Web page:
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Didn't use November to write the Great American Novel? Join the club

POSTED November 29, 2017 9:11 p.m.
Barring major holidays, like last week’s giving of thanks, it can be difficult to keep track of every single thing we’re supposed to be recognizing every single day, week or even month.

I mean, I know that November is Prostate Cancer Awareness Month (following October for breast cancer awareness) — or “Movember” when men are supposed to grow moustaches as a visible sign of said awareness. To tie into Veterans Day, November is also Military Family Appreciation Month — makes sense. But it’s also Vegan Month, Wikipedia Asian Month and, of course, Historic Bridge Awareness Month.

But November is also National Novel Writing Month — a fact that is being increasingly publicized.

Similar to a 24-hour film festival, National Novel Writing Month — or NaNoWriMo — is an annual event where aspiring authors aim for a 50,000-word manuscript between Nov. 1 and Nov. 30. Started in 1999, the event has ballooned to include hundreds of thousands of writers penning billions of words. The website nanowrimo.org provides participants with resources, a community of support and the chance to share their creations.

It is a wonderful idea — and one of those rare realizations of what the internet was supposed to be, rather than the scum of trolling obnoxiousness it has become.

But I will never participate in this month of novel writing.

First off, I kind of struggle with the acronym than “NaNoWriMo.” While memorable in its awfulness, it’s still awful. I mean, who settled on “NaNoWriMo” when just five minutes of brainstorming could have gotten them to "Novel-ember?" And what with brevity being the soul of wit, shouldn’t we be teaching the novel writers of the future to be concise?

But there’s a bigger problem: I do not subscribe to any kind of Jeffersonian premise of universal democracy. I don’t believe that we all have A Great American Novel inside us. You, Gentle Reader, might. But I certainly don’t.

I have been a professional writer in one form or another my entire adult life, writing materials (mostly political) either for myself or on behalf of others. I have gotten far more than my Malcolm Gladwell-required 10,000 hours of practice to become an expert at writing — but my focus has entirely been on creative nonfiction (like for example, the column you are reading right now).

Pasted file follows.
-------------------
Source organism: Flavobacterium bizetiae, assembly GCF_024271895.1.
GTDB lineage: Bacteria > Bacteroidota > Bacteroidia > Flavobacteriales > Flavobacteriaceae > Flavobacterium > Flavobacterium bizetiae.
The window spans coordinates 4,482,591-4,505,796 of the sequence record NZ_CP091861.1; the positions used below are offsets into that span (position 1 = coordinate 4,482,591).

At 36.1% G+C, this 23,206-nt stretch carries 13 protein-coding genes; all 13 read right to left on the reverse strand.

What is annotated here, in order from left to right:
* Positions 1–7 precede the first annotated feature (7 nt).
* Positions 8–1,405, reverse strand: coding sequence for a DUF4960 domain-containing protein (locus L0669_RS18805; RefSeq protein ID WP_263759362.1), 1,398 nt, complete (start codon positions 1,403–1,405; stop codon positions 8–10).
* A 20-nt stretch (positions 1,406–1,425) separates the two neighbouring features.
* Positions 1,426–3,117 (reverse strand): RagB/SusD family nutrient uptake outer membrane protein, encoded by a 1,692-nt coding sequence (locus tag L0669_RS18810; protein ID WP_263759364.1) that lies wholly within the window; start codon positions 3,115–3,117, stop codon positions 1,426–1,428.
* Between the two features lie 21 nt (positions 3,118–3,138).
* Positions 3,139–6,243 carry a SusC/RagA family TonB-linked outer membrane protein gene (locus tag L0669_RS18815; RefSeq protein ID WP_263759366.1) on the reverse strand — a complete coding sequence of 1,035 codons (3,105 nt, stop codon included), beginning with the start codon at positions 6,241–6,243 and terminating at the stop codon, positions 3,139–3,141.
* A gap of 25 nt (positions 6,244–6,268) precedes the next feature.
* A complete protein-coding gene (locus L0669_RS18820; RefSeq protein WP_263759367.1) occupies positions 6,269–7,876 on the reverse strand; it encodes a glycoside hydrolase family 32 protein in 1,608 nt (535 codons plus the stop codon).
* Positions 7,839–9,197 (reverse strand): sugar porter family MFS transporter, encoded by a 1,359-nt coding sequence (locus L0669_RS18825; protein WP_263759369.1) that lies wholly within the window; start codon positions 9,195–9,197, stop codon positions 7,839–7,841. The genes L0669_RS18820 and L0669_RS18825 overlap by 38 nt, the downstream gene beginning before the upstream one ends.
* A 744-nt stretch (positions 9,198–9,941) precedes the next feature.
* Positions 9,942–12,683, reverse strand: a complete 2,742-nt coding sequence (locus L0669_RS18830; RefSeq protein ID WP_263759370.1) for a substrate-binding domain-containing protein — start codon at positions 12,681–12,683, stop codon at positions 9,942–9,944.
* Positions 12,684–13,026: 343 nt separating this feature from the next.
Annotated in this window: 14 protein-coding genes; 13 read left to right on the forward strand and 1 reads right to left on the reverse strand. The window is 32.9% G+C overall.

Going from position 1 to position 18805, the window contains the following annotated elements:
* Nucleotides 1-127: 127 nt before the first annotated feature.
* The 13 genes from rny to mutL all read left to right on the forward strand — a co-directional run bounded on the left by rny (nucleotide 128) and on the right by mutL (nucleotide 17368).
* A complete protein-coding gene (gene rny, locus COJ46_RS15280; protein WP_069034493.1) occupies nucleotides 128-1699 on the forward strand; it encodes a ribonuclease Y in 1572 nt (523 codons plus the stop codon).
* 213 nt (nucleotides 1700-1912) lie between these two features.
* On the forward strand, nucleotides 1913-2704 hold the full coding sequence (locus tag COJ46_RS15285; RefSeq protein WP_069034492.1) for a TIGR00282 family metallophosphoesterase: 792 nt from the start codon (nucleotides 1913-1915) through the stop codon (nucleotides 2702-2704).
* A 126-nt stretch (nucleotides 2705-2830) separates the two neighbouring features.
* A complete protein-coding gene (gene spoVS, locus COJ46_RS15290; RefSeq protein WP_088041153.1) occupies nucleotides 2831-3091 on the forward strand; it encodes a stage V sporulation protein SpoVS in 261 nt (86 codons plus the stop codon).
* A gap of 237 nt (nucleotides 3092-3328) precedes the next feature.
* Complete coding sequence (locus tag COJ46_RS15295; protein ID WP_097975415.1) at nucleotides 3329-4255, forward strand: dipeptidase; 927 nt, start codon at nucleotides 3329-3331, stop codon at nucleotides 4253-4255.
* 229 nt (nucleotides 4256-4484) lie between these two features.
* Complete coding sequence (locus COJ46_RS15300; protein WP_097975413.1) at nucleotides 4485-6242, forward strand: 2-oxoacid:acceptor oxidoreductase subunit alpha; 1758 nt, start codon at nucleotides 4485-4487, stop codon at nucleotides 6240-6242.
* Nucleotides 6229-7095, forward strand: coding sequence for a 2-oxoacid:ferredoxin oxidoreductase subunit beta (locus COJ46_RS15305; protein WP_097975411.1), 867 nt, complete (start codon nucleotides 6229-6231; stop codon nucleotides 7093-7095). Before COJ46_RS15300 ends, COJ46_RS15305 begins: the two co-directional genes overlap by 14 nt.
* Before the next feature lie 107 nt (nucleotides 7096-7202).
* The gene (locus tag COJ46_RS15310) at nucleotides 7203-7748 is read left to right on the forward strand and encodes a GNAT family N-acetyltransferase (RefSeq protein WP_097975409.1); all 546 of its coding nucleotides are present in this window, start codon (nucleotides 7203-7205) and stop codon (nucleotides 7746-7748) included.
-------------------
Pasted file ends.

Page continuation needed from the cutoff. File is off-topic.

I have zero experience with fiction.

Starting over with a different, but related, craft of my core professional skill would be more difficult than I’m willing to tolerate. I have spent years refining “my voice,” and there's a good chance every fictional character I would write would sound just like me. The only advantages that Novel-Writer Jared would have might be a terrific typing speed and the penchant for esoteric references, like “Gentle Reader.”

But that’s not all. I am horribly impatient.

When you’re writing an article about the news of the day, there is not a lot of time to stop and ponder. My impatience has been a tremendous asset to me in my journalistic writings, where the demands of the daily or weekly deadline necessitate speed over inspiration. And I can’t turn that off — nor would I (or my editors) want me to.

There’s also a very quick connection between effort and reward with creative nonfiction. If I write something on Monday and it runs on Tuesday, my brain gets a pleasant hit of dopamine to say, “Hey, good job!” Working on a book, however, can take months or years (or if you really nail NaNoWriMo, 30 days). That much effort, with no immediate reward — or no reward at all — is too much for my gratification-hungry brain.

One professor in grad school bragged to us that he’d never written a textbook since, “The opportunity cost to write a textbook is so high, anyone who would write one must not have anything better to do.”

Testify! I could write one book that might get published or 100 articles that will.

Also writing as a skill demands that writers become incredible pedants. (For example, as a compound modifier, “novel writing” demands a hyphen, so it should be National Novel-Writing Month.) That leaves little room for the joy of the craft. Writing can never be a hobby for me the way it might be for someone else.

But if it is for you, go for it next year. Maybe I will come around and do the same. After all, the world needs a stirring, 50,000-word epic about Historic Bridges Awareness Month.

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